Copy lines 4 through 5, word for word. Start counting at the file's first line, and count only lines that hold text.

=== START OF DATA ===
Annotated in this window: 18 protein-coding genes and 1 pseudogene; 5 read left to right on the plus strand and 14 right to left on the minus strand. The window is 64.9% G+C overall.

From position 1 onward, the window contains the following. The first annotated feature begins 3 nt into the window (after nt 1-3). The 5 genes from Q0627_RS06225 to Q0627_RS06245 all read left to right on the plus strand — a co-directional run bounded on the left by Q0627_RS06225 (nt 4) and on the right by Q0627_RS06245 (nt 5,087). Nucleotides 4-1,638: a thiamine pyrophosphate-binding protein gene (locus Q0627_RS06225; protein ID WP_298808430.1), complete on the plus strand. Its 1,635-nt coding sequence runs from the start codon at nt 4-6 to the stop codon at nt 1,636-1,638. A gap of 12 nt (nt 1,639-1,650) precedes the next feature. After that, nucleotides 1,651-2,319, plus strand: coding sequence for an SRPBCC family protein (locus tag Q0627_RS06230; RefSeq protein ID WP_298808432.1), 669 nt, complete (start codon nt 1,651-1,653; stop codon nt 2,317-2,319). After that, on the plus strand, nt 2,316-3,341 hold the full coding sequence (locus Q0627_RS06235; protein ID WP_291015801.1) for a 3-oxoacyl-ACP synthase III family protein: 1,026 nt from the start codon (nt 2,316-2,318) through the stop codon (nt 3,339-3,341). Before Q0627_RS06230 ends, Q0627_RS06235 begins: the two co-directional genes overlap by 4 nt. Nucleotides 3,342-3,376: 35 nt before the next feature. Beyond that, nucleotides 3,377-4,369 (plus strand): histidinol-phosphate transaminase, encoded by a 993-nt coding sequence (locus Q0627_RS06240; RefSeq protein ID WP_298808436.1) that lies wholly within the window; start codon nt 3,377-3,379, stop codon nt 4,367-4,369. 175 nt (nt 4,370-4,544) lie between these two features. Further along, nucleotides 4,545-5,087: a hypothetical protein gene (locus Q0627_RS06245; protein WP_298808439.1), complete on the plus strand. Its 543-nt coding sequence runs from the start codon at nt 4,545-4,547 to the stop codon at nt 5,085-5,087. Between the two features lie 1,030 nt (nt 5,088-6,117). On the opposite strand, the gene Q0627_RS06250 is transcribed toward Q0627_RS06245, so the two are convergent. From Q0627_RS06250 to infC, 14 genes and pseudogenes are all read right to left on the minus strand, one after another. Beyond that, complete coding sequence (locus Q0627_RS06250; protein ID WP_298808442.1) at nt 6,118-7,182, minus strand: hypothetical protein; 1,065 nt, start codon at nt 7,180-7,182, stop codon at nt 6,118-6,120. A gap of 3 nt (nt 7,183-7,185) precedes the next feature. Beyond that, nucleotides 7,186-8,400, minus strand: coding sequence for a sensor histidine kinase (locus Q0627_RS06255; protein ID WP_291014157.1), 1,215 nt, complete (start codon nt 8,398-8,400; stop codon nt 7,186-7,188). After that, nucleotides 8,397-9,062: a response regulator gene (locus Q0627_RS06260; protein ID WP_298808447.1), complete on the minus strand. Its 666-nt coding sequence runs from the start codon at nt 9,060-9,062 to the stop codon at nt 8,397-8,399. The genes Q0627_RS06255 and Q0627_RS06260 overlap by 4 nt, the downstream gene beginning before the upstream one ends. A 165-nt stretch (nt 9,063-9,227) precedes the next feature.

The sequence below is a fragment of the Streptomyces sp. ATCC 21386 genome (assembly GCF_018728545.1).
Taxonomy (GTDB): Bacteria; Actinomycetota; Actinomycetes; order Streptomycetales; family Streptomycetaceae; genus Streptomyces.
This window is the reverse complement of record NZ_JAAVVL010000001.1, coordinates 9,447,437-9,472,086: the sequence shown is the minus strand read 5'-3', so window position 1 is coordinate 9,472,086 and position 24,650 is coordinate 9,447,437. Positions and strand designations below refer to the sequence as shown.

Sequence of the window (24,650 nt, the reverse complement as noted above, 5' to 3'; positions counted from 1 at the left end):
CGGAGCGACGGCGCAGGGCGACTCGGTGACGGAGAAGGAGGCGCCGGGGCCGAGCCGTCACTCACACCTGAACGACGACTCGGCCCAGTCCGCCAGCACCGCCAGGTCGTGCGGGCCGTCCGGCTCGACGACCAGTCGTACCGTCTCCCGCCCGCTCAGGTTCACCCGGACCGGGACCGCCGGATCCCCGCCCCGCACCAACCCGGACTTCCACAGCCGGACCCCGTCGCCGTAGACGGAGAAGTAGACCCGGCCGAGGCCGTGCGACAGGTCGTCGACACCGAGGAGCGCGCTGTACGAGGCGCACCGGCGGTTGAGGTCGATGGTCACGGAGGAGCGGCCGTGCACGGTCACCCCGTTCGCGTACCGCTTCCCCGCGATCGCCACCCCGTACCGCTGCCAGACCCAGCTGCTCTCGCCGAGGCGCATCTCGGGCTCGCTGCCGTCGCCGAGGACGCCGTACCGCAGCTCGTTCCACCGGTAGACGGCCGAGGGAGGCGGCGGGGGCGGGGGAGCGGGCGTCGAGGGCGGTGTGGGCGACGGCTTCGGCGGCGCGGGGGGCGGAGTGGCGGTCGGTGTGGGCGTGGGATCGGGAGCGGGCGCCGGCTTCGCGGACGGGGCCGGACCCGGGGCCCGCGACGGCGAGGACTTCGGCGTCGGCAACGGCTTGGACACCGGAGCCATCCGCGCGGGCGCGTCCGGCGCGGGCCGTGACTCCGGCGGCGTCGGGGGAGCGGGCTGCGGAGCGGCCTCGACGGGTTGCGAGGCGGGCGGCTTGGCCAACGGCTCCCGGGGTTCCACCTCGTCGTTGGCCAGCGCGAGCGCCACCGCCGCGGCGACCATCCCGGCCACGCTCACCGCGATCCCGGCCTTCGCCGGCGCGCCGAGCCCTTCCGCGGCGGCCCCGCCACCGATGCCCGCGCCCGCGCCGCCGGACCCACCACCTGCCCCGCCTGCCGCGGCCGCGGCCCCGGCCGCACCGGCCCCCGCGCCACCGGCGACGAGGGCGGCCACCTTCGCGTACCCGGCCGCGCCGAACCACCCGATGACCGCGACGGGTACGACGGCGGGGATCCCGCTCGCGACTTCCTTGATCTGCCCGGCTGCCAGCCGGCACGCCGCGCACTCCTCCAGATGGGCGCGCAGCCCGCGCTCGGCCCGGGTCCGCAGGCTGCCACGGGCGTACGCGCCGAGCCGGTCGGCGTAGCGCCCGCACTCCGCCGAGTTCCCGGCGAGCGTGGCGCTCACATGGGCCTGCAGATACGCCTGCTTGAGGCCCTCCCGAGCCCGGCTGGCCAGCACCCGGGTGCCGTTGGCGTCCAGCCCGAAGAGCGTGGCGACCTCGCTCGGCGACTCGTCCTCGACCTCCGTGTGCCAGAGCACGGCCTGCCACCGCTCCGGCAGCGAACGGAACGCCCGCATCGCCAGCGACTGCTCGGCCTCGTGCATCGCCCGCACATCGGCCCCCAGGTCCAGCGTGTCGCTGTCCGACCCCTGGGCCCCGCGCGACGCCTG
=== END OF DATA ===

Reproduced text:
Taxonomy (GTDB): Bacteria; Actinomycetota; Actinomycetes; order Streptomycetales; family Streptomycetaceae; genus Streptomyces.
This window is the reverse complement of record NZ_JAAVVL010000001.1, coordinates 9,447,437-9,472,086: the sequence shown is the minus strand read 5'-3', so window position 1 is coordinate 9,472,086 and position 24,650 is coordinate 9,447,437. Positions and strand designations below refer to the sequence as shown.